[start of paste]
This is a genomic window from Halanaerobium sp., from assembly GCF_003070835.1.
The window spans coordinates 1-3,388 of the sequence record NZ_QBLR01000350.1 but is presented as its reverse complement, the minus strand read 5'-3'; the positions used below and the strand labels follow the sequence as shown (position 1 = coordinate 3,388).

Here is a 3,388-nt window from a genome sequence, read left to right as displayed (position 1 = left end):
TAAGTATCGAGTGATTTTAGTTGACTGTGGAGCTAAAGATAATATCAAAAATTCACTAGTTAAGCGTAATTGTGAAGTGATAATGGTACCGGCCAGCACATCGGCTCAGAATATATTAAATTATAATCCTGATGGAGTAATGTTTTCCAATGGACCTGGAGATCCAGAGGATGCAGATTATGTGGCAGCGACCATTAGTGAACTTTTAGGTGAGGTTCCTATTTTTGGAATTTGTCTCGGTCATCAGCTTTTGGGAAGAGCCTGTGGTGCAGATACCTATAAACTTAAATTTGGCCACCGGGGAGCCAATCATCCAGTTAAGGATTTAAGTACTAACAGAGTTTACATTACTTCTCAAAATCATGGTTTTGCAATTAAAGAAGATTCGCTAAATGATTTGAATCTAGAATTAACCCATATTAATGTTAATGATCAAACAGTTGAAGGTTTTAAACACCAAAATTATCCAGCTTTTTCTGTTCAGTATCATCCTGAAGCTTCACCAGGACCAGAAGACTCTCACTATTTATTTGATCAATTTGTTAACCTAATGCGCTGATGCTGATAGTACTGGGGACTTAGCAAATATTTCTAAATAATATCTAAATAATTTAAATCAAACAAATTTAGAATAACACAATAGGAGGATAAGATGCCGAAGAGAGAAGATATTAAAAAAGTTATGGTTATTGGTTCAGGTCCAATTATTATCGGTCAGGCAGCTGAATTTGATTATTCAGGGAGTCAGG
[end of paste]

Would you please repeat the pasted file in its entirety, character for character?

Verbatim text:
This is a genomic window from Halanaerobium sp., from assembly GCF_003070835.1.
The window spans coordinates 1-3,388 of the sequence record NZ_QBLR01000350.1 but is presented as its reverse complement, the minus strand read 5'-3'; the positions used below and the strand labels follow the sequence as shown (position 1 = coordinate 3,388).

Here is a 3,388-nt window from a genome sequence, read left to right as displayed (position 1 = left end):
TAAGTATCGAGTGATTTTAGTTGACTGTGGAGCTAAAGATAATATCAAAAATTCACTAGTTAAGCGTAATTGTGAAGTGATAATGGTACCGGCCAGCACATCGGCTCAGAATATATTAAATTATAATCCTGATGGAGTAATGTTTTCCAATGGACCTGGAGATCCAGAGGATGCAGATTATGTGGCAGCGACCATTAGTGAACTTTTAGGTGAGGTTCCTATTTTTGGAATTTGTCTCGGTCATCAGCTTTTGGGAAGAGCCTGTGGTGCAGATACCTATAAACTTAAATTTGGCCACCGGGGAGCCAATCATCCAGTTAAGGATTTAAGTACTAACAGAGTTTACATTACTTCTCAAAATCATGGTTTTGCAATTAAAGAAGATTCGCTAAATGATTTGAATCTAGAATTAACCCATATTAATGTTAATGATCAAACAGTTGAAGGTTTTAAACACCAAAATTATCCAGCTTTTTCTGTTCAGTATCATCCTGAAGCTTCACCAGGACCAGAAGACTCTCACTATTTATTTGATCAATTTGTTAACCTAATGCGCTGATGCTGATAGTACTGGGGACTTAGCAAATATTTCTAAATAATATCTAAATAATTTAAATCAAACAAATTTAGAATAACACAATAGGAGGATAAGATGCCGAAGAGAGAAGATATTAAAAAAGTTATGGTTATTGGTTCAGGTCCAATTATTATCGGTCAGGCAGCTGAATTTGATTATTCAGGGAGTCAGG